Shop owners admit to excessive work trials

fruitThe former owners of an Illawarra, NSW, fruit shop have subjected two shop assistants to an unwarranted number of work trials, a Fair Work Ombudsman investigation has found.

A junior employee undertook numerous work trials over 12 days and was paid the equivalent of just $3.30 an hour.

The former Fancy Fruits retail shop at Thirroul, in the Illawarra region, paid the then 17 year old just $80 for almost 25 hours’ work undertaken in May last year.

Another 21 year old shop assistant was paid just $150 for seven work trials over 22 hours in September, 2013.

The former owners of Fancy Fruits, Mario and Mirna Tamer, have admitted they often used unpaid trials as part of their recruitment process.

Mario Tamer told the Fair Work Ombudsman he usually gave shop assistants $20 per trial to cover their expenses, but was not aware he was required to pay wages.

The workers raised concerns about underpayment with Tamer, but he ignored their queries, advising them to ‘wait for a text message’ about their next shifts.

The Fair Work Ombudsman commenced an investigation last September after receiving requests for assistance from the two shop assistants.

Both workers left Fancy Fruits after contacting the Fair Work Ombudsman for help.

Fancy Fruits ceased trading on November 28 last year. The store continues to operate, but with new owners and under a different name.

Fair Work Ombudsman, Natalie James, says the two former shop assistants had worked multiple shifts, performing work for which they had received only partial payment.

Fair Work inspectors determined that the two should have been classified as employees and were entitled to receive the appropriate wages for the time they worked.

“We also concluded that the number and length of the unpaid trials were inappropriate for retail positions,” James said.

Under the General Retail Industry Award 2010, the two sales assistants should have received casual hourly rates ranging from $13.48 to $22.46.

As part of the investigation, inspectors conducted an audit of all Fancy Fruits employees to ensure that they were being paid their correct entitlements.

The audit concluded that three other shop assistants had been underpaid their casual loading by amounts ranging from $1.31 to $4.40 an hour.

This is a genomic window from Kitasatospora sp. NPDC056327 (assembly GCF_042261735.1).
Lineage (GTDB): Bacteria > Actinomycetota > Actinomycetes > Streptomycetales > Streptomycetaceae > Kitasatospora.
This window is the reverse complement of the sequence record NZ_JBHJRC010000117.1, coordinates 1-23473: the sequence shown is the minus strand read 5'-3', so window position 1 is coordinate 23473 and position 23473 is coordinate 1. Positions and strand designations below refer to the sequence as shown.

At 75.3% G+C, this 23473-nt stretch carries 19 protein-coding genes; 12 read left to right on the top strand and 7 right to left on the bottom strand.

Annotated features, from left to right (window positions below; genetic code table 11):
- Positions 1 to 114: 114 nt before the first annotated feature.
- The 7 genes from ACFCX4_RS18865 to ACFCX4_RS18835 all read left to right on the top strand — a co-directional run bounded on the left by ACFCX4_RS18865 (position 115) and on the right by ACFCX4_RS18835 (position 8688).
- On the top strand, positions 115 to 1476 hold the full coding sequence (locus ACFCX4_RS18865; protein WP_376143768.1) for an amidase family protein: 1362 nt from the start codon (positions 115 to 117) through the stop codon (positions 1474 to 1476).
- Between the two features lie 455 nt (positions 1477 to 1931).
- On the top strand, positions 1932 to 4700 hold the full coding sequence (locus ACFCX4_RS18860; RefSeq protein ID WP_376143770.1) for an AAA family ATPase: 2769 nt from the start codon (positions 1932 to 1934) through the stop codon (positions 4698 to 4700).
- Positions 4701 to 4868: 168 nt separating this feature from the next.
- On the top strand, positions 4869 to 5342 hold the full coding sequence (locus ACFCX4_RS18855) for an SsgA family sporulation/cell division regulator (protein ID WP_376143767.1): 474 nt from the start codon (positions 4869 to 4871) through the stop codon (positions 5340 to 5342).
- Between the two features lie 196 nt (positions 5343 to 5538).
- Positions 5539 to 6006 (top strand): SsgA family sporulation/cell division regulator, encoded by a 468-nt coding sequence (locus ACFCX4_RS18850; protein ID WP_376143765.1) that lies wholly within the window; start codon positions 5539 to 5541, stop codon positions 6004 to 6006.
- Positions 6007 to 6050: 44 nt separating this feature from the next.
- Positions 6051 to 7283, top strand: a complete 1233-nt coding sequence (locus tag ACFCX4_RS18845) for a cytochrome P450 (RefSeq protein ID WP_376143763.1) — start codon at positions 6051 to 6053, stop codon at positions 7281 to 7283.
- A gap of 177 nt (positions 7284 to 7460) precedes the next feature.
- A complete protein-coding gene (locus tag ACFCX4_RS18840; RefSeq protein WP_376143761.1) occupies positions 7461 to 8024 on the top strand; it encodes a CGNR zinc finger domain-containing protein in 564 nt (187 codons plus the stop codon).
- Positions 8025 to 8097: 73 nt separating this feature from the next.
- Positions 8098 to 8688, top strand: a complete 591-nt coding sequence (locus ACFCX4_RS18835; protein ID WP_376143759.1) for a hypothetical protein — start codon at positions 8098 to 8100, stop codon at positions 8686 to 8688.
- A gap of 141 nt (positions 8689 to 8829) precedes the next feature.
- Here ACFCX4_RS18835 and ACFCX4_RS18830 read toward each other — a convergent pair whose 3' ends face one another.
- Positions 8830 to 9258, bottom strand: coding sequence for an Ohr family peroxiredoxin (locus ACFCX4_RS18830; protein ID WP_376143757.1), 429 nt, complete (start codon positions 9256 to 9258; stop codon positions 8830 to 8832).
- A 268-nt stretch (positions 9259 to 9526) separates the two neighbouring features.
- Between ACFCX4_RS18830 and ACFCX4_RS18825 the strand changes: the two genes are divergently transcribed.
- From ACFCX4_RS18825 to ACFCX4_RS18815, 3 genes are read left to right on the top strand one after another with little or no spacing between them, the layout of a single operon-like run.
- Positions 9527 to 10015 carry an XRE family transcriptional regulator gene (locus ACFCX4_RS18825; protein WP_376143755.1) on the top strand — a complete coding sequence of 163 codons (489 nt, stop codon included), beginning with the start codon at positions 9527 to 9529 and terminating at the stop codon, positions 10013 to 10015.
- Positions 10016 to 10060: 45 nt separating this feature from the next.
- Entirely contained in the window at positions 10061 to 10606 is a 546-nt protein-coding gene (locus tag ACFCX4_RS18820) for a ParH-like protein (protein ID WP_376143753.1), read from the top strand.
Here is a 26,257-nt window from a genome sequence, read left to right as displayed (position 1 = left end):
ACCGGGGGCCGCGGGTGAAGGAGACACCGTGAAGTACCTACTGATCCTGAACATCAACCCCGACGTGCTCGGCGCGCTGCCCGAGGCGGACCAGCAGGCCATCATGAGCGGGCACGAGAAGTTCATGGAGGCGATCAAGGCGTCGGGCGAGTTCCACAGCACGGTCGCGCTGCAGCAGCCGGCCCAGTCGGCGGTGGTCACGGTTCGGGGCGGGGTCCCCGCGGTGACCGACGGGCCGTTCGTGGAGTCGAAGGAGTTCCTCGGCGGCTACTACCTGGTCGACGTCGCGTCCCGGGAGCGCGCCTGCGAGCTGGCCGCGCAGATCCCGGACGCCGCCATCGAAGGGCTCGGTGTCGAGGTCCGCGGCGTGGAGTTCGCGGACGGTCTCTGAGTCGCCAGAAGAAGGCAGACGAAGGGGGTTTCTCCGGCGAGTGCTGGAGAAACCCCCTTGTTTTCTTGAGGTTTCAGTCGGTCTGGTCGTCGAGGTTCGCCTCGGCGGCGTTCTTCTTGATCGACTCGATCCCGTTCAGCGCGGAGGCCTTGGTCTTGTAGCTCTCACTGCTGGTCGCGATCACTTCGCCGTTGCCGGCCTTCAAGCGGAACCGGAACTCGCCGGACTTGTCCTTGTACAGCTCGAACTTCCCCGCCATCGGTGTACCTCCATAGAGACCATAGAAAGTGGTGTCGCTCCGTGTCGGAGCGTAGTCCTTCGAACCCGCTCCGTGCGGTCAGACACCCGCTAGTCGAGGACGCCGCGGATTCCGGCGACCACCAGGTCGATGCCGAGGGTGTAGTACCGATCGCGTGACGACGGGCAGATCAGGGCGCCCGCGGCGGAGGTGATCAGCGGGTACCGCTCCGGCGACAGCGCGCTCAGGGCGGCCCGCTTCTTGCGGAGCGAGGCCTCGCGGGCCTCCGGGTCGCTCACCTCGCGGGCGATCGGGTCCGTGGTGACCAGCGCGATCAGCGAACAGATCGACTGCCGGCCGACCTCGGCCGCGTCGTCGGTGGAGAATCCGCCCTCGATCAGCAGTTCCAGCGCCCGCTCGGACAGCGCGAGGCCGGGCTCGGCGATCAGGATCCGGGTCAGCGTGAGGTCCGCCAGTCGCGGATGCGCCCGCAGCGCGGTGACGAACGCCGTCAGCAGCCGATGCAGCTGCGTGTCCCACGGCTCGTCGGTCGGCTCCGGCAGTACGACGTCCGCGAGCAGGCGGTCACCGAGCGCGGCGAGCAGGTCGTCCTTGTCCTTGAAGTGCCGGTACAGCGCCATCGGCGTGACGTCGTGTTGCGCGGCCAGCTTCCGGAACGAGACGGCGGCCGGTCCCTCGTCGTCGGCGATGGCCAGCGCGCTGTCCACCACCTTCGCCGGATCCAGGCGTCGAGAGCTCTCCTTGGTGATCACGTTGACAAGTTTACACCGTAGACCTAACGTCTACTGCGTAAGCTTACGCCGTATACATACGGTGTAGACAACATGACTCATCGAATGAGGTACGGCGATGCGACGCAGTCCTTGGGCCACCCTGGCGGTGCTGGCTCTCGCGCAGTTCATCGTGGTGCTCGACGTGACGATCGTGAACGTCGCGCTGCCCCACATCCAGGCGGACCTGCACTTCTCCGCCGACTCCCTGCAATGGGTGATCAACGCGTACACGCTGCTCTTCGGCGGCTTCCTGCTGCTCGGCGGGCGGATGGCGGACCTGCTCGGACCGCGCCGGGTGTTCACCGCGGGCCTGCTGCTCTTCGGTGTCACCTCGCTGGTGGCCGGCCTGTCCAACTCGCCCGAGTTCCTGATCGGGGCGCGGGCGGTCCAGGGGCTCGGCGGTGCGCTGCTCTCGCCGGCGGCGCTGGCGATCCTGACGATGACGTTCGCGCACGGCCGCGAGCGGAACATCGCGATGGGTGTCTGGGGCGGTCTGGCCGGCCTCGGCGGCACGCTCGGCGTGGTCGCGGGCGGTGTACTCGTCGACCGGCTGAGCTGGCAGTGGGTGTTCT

Collectively the five shop assistants were underpaid a total of $4435 between September 2013 and October 2014.

Individual underpayments ranged from $250 to $1552.

The Tamer’s also failed to keep appropriate employee records and issue payslips.

“Employers need to be aware that they are at risk of breaching workplace laws if they use trials as a source of cheap labour,” says James.

“There is nothing wrong with trialling a new employee to test their suitability, however any period beyond what is reasonably required to demonstrate the skills needed must be paid at the appropriate rate of pay.

“In most circumstances, a trial should be limited to one or two hours on a single day. Additional hours are likely to be viewed as an employment relationship.”

Following discussions with the Fair Work Ombudsman, Fancy Fruits has reimbursed all outstanding entitlements and signed an Enforceable Undertaking (EU).

As part of the EU, the Tamer’s have agreed that if they engage any employees in future, all reasonable steps will be taken to ensure they comply with relevant workplace laws.

They will complete all educational courses available to employers at and register for the Fair Work Ombudsman’s My Account self help tool.

The couple will also employ an external professional to do a retrospective audit of Fancy Fruits’ compliance with workplace laws and report back to the Fair Work Ombudsman.

Enforceable Undertakings were introduced by legislation in 2009 and the Fair Work Ombudsman has been using them to achieve strong outcomes against companies that breach workplace laws without the need for civil court proceedings.

“Many of the initiatives included in EUs help to build a greater understanding of workplace responsibilities, motivate the company to do the right thing and help them avoid the same mistakes again,” James says.

“It also means we can resolve matters more speedily than if we proceed down a path towards litigation.

“Equipping people with the information they need encourages and empowers employees and employers to resolve issues in their workplace and build a culture of compliance, ensuring a level playing field for all.”

You have 7 articles remaining. Unlock 15 free articles a month, it’s free.